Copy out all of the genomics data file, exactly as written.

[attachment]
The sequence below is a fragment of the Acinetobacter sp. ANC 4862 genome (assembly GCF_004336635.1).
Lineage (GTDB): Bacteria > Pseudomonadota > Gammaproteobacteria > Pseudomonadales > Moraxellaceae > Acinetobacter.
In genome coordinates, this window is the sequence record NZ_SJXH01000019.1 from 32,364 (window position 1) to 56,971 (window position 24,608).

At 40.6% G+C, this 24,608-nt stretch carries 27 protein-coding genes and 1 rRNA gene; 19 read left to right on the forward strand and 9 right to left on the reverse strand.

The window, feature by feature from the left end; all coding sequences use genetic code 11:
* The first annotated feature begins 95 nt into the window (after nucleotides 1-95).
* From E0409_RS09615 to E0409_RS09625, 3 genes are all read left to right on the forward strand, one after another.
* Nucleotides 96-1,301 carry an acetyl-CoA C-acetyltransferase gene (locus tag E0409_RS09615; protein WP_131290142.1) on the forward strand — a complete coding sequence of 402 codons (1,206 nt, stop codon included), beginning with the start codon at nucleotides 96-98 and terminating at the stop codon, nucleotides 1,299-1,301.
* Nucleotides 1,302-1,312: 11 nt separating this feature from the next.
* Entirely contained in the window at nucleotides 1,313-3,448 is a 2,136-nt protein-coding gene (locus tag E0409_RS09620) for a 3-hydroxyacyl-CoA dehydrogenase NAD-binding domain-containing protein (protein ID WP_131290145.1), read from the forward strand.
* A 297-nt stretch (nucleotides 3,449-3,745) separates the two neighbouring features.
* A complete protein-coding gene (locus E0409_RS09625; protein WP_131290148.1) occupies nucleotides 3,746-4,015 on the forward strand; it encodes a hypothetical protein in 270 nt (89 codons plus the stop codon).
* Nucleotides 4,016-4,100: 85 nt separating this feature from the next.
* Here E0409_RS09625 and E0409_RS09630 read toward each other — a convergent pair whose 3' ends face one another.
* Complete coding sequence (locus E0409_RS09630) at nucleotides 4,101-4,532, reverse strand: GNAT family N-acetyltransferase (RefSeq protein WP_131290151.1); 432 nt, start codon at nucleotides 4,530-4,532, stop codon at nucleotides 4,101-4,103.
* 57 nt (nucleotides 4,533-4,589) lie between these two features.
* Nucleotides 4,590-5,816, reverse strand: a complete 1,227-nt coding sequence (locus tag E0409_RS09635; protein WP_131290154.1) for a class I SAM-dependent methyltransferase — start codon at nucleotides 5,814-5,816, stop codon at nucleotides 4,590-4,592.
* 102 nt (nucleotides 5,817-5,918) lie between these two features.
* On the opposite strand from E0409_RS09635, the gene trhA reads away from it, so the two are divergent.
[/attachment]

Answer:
The sequence below is a fragment of the Acinetobacter sp. ANC 4862 genome (assembly GCF_004336635.1).
Lineage (GTDB): Bacteria > Pseudomonadota > Gammaproteobacteria > Pseudomonadales > Moraxellaceae > Acinetobacter.
In genome coordinates, this window is the sequence record NZ_SJXH01000019.1 from 32,364 (window position 1) to 56,971 (window position 24,608).

At 40.6% G+C, this 24,608-nt stretch carries 27 protein-coding genes and 1 rRNA gene; 19 read left to right on the forward strand and 9 right to left on the reverse strand.

The window, feature by feature from the left end; all coding sequences use genetic code 11:
* The first annotated feature begins 95 nt into the window (after nucleotides 1-95).
* From E0409_RS09615 to E0409_RS09625, 3 genes are all read left to right on the forward strand, one after another.
* Nucleotides 96-1,301 carry an acetyl-CoA C-acetyltransferase gene (locus tag E0409_RS09615; protein WP_131290142.1) on the forward strand — a complete coding sequence of 402 codons (1,206 nt, stop codon included), beginning with the start codon at nucleotides 96-98 and terminating at the stop codon, nucleotides 1,299-1,301.
* Nucleotides 1,302-1,312: 11 nt separating this feature from the next.
* Entirely contained in the window at nucleotides 1,313-3,448 is a 2,136-nt protein-coding gene (locus tag E0409_RS09620) for a 3-hydroxyacyl-CoA dehydrogenase NAD-binding domain-containing protein (protein ID WP_131290145.1), read from the forward strand.
* A 297-nt stretch (nucleotides 3,449-3,745) separates the two neighbouring features.
* A complete protein-coding gene (locus E0409_RS09625; protein WP_131290148.1) occupies nucleotides 3,746-4,015 on the forward strand; it encodes a hypothetical protein in 270 nt (89 codons plus the stop codon).
* Nucleotides 4,016-4,100: 85 nt separating this feature from the next.
* Here E0409_RS09625 and E0409_RS09630 read toward each other — a convergent pair whose 3' ends face one another.
* Complete coding sequence (locus E0409_RS09630) at nucleotides 4,101-4,532, reverse strand: GNAT family N-acetyltransferase (RefSeq protein WP_131290151.1); 432 nt, start codon at nucleotides 4,530-4,532, stop codon at nucleotides 4,101-4,103.
* 57 nt (nucleotides 4,533-4,589) lie between these two features.
* Nucleotides 4,590-5,816, reverse strand: a complete 1,227-nt coding sequence (locus tag E0409_RS09635; protein WP_131290154.1) for a class I SAM-dependent methyltransferase — start codon at nucleotides 5,814-5,816, stop codon at nucleotides 4,590-4,592.
* 102 nt (nucleotides 5,817-5,918) lie between these two features.
* On the opposite strand from E0409_RS09635, the gene trhA reads away from it, so the two are divergent.